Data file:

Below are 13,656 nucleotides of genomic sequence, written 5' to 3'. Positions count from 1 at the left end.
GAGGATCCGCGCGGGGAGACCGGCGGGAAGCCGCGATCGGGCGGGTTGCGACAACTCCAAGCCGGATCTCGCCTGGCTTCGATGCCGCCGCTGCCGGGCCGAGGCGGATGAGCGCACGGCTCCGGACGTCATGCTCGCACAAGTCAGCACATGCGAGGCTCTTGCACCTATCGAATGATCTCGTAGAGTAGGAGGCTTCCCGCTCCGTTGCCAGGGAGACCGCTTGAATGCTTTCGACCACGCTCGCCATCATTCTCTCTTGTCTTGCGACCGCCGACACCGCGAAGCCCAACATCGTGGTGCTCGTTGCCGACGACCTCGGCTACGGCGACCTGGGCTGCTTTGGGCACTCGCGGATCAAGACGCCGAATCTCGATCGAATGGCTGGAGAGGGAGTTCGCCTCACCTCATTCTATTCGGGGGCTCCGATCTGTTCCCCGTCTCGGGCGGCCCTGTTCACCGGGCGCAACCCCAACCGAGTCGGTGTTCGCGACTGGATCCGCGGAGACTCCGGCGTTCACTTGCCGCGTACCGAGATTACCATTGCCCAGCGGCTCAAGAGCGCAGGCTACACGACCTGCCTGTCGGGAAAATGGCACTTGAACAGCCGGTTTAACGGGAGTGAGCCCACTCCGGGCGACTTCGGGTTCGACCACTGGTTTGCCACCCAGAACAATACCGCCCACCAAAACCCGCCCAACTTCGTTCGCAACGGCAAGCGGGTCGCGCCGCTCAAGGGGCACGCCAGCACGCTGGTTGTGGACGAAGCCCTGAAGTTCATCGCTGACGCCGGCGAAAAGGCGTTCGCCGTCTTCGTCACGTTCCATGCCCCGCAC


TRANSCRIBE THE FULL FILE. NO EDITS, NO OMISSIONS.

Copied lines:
Below are 13,656 nucleotides of genomic sequence, written 5' to 3'. Positions count from 1 at the left end.
GAGGATCCGCGCGGGGAGACCGGCGGGAAGCCGCGATCGGGCGGGTTGCGACAACTCCAAGCCGGATCTCGCCTGGCTTCGATGCCGCCGCTGCCGGGCCGAGGCGGATGAGCGCACGGCTCCGGACGTCATGCTCGCACAAGTCAGCACATGCGAGGCTCTTGCACCTATCGAATGATCTCGTAGAGTAGGAGGCTTCCCGCTCCGTTGCCAGGGAGACCGCTTGAATGCTTTCGACCACGCTCGCCATCATTCTCTCTTGTCTTGCGACCGCCGACACCGCGAAGCCCAACATCGTGGTGCTCGTTGCCGACGACCTCGGCTACGGCGACCTGGGCTGCTTTGGGCACTCGCGGATCAAGACGCCGAATCTCGATCGAATGGCTGGAGAGGGAGTTCGCCTCACCTCATTCTATTCGGGGGCTCCGATCTGTTCCCCGTCTCGGGCGGCCCTGTTCACCGGGCGCAACCCCAACCGAGTCGGTGTTCGCGACTGGATCCGCGGAGACTCCGGCGTTCACTTGCCGCGTACCGAGATTACCATTGCCCAGCGGCTCAAGAGCGCAGGCTACACGACCTGCCTGTCGGGAAAATGGCACTTGAACAGCCGGTTTAACGGGAGTGAGCCCACTCCGGGCGACTTCGGGTTCGACCACTGGTTTGCCACCCAGAACAATACCGCCCACCAAAACCCGCCCAACTTCGTTCGCAACGGCAAGCGGGTCGCGCCGCTCAAGGGGCACGCCAGCACGCTGGTTGTGGACGAAGCCCTGAAGTTCATCGCTGACGCCGGCGAAAAGGCGTTCGCCGTCTTCGTCACGTTCCATGCCCCGCAC